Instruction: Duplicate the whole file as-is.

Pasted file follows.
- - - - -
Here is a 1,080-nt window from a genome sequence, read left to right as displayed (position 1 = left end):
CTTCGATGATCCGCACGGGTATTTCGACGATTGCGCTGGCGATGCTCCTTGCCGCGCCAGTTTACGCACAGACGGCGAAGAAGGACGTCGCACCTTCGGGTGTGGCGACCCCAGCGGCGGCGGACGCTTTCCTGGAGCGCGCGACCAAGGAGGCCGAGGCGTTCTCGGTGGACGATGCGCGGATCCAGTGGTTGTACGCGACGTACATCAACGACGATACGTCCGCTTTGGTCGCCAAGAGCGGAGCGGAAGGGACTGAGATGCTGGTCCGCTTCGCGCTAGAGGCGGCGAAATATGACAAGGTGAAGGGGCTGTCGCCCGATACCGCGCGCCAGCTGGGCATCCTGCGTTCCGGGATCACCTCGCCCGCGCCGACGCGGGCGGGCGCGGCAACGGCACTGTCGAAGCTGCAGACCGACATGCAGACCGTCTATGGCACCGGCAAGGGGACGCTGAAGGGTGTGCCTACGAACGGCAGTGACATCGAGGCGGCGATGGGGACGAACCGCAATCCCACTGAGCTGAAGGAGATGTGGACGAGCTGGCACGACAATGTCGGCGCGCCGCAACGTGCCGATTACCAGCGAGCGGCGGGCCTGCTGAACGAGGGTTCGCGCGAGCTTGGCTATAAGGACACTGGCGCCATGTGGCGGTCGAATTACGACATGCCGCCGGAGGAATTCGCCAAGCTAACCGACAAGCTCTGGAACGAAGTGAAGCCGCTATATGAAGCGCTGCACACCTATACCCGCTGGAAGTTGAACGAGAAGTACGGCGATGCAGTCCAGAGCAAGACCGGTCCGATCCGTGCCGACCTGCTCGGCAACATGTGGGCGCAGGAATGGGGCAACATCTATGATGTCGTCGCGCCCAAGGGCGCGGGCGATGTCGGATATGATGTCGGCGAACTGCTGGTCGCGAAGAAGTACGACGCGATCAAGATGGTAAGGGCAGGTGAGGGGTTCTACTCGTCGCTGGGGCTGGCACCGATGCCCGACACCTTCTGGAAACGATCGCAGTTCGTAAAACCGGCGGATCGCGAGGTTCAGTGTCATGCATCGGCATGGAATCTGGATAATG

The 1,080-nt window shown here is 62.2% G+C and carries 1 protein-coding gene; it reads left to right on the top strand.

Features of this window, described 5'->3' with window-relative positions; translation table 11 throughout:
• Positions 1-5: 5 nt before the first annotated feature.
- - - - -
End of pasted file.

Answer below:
Here is a 1,080-nt window from a genome sequence, read left to right as displayed (position 1 = left end):
CTTCGATGATCCGCACGGGTATTTCGACGATTGCGCTGGCGATGCTCCTTGCCGCGCCAGTTTACGCACAGACGGCGAAGAAGGACGTCGCACCTTCGGGTGTGGCGACCCCAGCGGCGGCGGACGCTTTCCTGGAGCGCGCGACCAAGGAGGCCGAGGCGTTCTCGGTGGACGATGCGCGGATCCAGTGGTTGTACGCGACGTACATCAACGACGATACGTCCGCTTTGGTCGCCAAGAGCGGAGCGGAAGGGACTGAGATGCTGGTCCGCTTCGCGCTAGAGGCGGCGAAATATGACAAGGTGAAGGGGCTGTCGCCCGATACCGCGCGCCAGCTGGGCATCCTGCGTTCCGGGATCACCTCGCCCGCGCCGACGCGGGCGGGCGCGGCAACGGCACTGTCGAAGCTGCAGACCGACATGCAGACCGTCTATGGCACCGGCAAGGGGACGCTGAAGGGTGTGCCTACGAACGGCAGTGACATCGAGGCGGCGATGGGGACGAACCGCAATCCCACTGAGCTGAAGGAGATGTGGACGAGCTGGCACGACAATGTCGGCGCGCCGCAACGTGCCGATTACCAGCGAGCGGCGGGCCTGCTGAACGAGGGTTCGCGCGAGCTTGGCTATAAGGACACTGGCGCCATGTGGCGGTCGAATTACGACATGCCGCCGGAGGAATTCGCCAAGCTAACCGACAAGCTCTGGAACGAAGTGAAGCCGCTATATGAAGCGCTGCACACCTATACCCGCTGGAAGTTGAACGAGAAGTACGGCGATGCAGTCCAGAGCAAGACCGGTCCGATCCGTGCCGACCTGCTCGGCAACATGTGGGCGCAGGAATGGGGCAACATCTATGATGTCGTCGCGCCCAAGGGCGCGGGCGATGTCGGATATGATGTCGGCGAACTGCTGGTCGCGAAGAAGTACGACGCGATCAAGATGGTAAGGGCAGGTGAGGGGTTCTACTCGTCGCTGGGGCTGGCACCGATGCCCGACACCTTCTGGAAACGATCGCAGTTCGTAAAACCGGCGGATCGCGAGGTTCAGTGTCATGCATCGGCATGGAATCTGGATAATG

The 1,080-nt window shown here is 62.2% G+C and carries 1 protein-coding gene; it reads left to right on the top strand.

Features of this window, described 5'->3' with window-relative positions; translation table 11 throughout:
• Positions 1-5: 5 nt before the first annotated feature.